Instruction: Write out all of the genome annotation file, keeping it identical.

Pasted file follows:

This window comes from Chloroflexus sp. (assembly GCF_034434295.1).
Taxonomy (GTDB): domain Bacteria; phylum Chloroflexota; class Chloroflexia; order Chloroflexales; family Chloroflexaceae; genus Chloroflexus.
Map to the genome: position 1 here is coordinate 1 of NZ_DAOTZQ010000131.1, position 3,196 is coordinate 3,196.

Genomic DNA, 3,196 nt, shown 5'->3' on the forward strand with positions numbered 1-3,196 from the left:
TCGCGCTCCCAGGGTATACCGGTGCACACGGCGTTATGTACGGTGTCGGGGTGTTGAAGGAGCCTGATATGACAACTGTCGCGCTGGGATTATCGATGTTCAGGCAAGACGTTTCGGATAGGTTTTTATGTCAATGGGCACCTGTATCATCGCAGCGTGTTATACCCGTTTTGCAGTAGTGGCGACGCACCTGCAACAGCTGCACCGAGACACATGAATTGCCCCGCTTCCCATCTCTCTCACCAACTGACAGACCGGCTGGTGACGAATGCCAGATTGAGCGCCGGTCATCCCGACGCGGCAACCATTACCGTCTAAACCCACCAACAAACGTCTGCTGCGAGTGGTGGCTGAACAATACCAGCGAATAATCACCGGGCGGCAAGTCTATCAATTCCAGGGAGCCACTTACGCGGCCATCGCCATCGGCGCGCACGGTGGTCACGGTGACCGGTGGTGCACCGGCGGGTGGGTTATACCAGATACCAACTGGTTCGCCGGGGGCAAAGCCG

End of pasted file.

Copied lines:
This window comes from Chloroflexus sp. (assembly GCF_034434295.1).
Taxonomy (GTDB): domain Bacteria; phylum Chloroflexota; class Chloroflexia; order Chloroflexales; family Chloroflexaceae; genus Chloroflexus.
Map to the genome: position 1 here is coordinate 1 of NZ_DAOTZQ010000131.1, position 3,196 is coordinate 3,196.

Genomic DNA, 3,196 nt, shown 5'->3' on the forward strand with positions numbered 1-3,196 from the left:
TCGCGCTCCCAGGGTATACCGGTGCACACGGCGTTATGTACGGTGTCGGGGTGTTGAAGGAGCCTGATATGACAACTGTCGCGCTGGGATTATCGATGTTCAGGCAAGACGTTTCGGATAGGTTTTTATGTCAATGGGCACCTGTATCATCGCAGCGTGTTATACCCGTTTTGCAGTAGTGGCGACGCACCTGCAACAGCTGCACCGAGACACATGAATTGCCCCGCTTCCCATCTCTCTCACCAACTGACAGACCGGCTGGTGACGAATGCCAGATTGAGCGCCGGTCATCCCGACGCGGCAACCATTACCGTCTAAACCCACCAACAAACGTCTGCTGCGAGTGGTGGCTGAACAATACCAGCGAATAATCACCGGGCGGCAAGTCTATCAATTCCAGGGAGCCACTTACGCGGCCATCGCCATCGGCGCGCACGGTGGTCACGGTGACCGGTGGTGCACCGGCGGGTGGGTTATACCAGATACCAACTGGTTCGCCGGGGGCAAAGCCG